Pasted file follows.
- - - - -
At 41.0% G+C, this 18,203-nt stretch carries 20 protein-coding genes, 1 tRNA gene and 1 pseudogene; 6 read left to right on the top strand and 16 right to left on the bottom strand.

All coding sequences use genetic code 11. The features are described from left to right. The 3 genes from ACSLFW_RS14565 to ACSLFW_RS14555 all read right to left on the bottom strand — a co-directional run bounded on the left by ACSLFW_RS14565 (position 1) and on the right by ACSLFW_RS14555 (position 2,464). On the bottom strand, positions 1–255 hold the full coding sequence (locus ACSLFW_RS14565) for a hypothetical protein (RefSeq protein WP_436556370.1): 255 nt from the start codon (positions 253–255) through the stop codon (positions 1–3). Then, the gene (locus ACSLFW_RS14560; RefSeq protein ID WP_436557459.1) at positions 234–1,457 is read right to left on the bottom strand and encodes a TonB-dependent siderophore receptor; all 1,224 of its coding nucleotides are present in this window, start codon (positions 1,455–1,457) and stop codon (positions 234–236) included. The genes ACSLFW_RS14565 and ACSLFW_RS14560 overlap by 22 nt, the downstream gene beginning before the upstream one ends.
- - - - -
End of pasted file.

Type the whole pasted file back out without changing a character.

At 41.0% G+C, this 18,203-nt stretch carries 20 protein-coding genes, 1 tRNA gene and 1 pseudogene; 6 read left to right on the top strand and 16 right to left on the bottom strand.

All coding sequences use genetic code 11. The features are described from left to right. The 3 genes from ACSLFW_RS14565 to ACSLFW_RS14555 all read right to left on the bottom strand — a co-directional run bounded on the left by ACSLFW_RS14565 (position 1) and on the right by ACSLFW_RS14555 (position 2,464). On the bottom strand, positions 1–255 hold the full coding sequence (locus ACSLFW_RS14565) for a hypothetical protein (RefSeq protein WP_436556370.1): 255 nt from the start codon (positions 253–255) through the stop codon (positions 1–3). Then, the gene (locus ACSLFW_RS14560; RefSeq protein ID WP_436557459.1) at positions 234–1,457 is read right to left on the bottom strand and encodes a TonB-dependent siderophore receptor; all 1,224 of its coding nucleotides are present in this window, start codon (positions 1,455–1,457) and stop codon (positions 234–236) included. The genes ACSLFW_RS14565 and ACSLFW_RS14560 overlap by 22 nt, the downstream gene beginning before the upstream one ends.